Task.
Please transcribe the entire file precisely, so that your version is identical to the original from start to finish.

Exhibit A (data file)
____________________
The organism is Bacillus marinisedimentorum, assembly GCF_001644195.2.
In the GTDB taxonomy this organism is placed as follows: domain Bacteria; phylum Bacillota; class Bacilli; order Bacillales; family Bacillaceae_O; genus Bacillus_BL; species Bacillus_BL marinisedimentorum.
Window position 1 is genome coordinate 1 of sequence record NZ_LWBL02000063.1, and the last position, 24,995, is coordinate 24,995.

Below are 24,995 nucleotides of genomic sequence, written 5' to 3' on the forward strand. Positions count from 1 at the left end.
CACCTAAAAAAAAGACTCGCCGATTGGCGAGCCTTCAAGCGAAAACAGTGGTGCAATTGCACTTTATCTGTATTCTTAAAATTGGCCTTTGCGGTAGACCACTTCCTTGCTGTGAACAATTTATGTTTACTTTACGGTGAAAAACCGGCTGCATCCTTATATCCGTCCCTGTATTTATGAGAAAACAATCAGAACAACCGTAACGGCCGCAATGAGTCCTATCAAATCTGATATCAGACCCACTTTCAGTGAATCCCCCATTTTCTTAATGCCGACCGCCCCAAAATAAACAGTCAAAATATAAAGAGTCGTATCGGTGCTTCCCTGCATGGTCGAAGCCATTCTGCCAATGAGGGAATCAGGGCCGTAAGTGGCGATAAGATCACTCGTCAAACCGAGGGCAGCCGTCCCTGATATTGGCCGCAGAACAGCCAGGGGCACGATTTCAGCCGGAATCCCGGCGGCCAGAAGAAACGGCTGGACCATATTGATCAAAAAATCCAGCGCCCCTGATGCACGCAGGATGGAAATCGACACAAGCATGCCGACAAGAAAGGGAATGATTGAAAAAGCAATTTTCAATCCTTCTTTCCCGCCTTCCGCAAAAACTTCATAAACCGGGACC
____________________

The organism is Bacillus marinisedimentorum, assembly GCF_001644195.2.
In the GTDB taxonomy this organism is placed as follows: domain Bacteria; phylum Bacillota; class Bacilli; order Bacillales; family Bacillaceae_O; genus Bacillus_BL; species Bacillus_BL marinisedimentorum.
Window position 1 is genome coordinate 1 of sequence record NZ_LWBL02000063.1, and the last position, 24,995, is coordinate 24,995.

Below are 24,995 nucleotides of genomic sequence, written 5' to 3' on the forward strand. Positions count from 1 at the left end.
CACCTAAAAAAAAGACTCGCCGATTGGCGAGCCTTCAAGCGAAAACAGTGGTGCAATTGCACTTTATCTGTATTCTTAAAATTGGCCTTTGCGGTAGACCACTTCCTTGCTGTGAACAATTTATGTTTACTTTACGGTGAAAAACCGGCTGCATCCTTATATCCGTCCCTGTATTTATGAGAAAACAATCAGAACAACCGTAACGGCCGCAATGAGTCCTATCAAATCTGATATCAGACCCACTTTCAGTGAATCCCCCATTTTCTTAATGCCGACCGCCCCAAAATAAACAGTCAAAATATAAAGAGTCGTATCGGTGCTTCCCTGCATGGTCGAAGCCATTCTGCCAATGAGGGAATCAGGGCCGTAAGTGGCGATAAGATCACTCGTCAAACCGAGGGCAGCCGTCCCTGATATTGGCCGCAGAACAGCCAGGGGCACGATTTCAGCCGGAATCCCGGCGGCCAGAAGAAACGGCTGGACCATATTGATCAAAAAATCCAGCGCCCCTGATGCACGCAGGATGGAAATCGACACAAGCATGCCGACAAGAAAGGGAATGATTGAAAAAGCAATTTTCAATCCTTCTTTCCCGCCTTCCGCAAAAACTTCATAAACCGGGACC